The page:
US outlines strategy for Arctic Council, puts climate on top

A senior Arctic official for the U.S. unveiled the nation’s priorities this week as it readies to take over the chairmanship of the Arctic Council next year, and climate change is on top.

Julie Gourley laid out Secretary of State John Kerry’s priorities, which put climate change in the top three objectives for the U.S.

The goals: address climate change impacts, organize effective stewardship of the Arctic Ocean, and improve economic and living conditions.

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In a presentation on Thursday in Yellowknife, Canada, before other Arctic nations, Gourley said the U.S. wants to promote reigning in carbon and methane emissions in their home countries.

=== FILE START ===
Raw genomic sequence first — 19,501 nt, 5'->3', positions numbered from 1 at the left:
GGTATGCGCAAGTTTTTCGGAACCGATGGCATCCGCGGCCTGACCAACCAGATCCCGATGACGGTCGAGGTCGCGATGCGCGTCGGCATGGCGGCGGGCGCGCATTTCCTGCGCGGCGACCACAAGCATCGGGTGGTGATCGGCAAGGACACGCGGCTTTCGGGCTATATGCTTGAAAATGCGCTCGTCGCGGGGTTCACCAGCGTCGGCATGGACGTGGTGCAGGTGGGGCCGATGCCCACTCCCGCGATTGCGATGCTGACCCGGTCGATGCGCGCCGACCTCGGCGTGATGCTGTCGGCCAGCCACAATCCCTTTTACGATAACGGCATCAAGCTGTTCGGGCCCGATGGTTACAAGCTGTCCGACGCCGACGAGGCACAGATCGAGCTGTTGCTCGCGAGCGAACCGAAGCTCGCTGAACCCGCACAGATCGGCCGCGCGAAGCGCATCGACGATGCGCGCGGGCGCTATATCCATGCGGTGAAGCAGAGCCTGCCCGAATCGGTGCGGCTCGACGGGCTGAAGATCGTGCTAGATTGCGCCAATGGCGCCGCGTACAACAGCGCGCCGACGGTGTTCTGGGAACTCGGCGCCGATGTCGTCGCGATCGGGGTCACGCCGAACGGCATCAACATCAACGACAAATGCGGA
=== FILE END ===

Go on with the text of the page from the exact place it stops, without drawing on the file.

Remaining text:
According to a copy of Gourley’s presentation, U.S. will increase data collection of carbon emissions that affect the Arctic, add more physical monitoring stations and improve the ability to monitor methane releases in the Arctic.

The U.S. wants to also develop a digital elevation model of the Arctic to improve climate modeling, and knowledge of freshwater movements.

The model would help create an “early warning system” that identifies key changes in they physical, biological, social and economic terrain connected to climate impacts in the region.

With the U.S. at the head of the council, Kerry wants to work on information sharing among oil producers that are operating in the Arctic, such as oil spill preparedness, response and pollution control.

Finally, the U.S. will direct other council members toward pushing renewable energy for villages in the Arctic.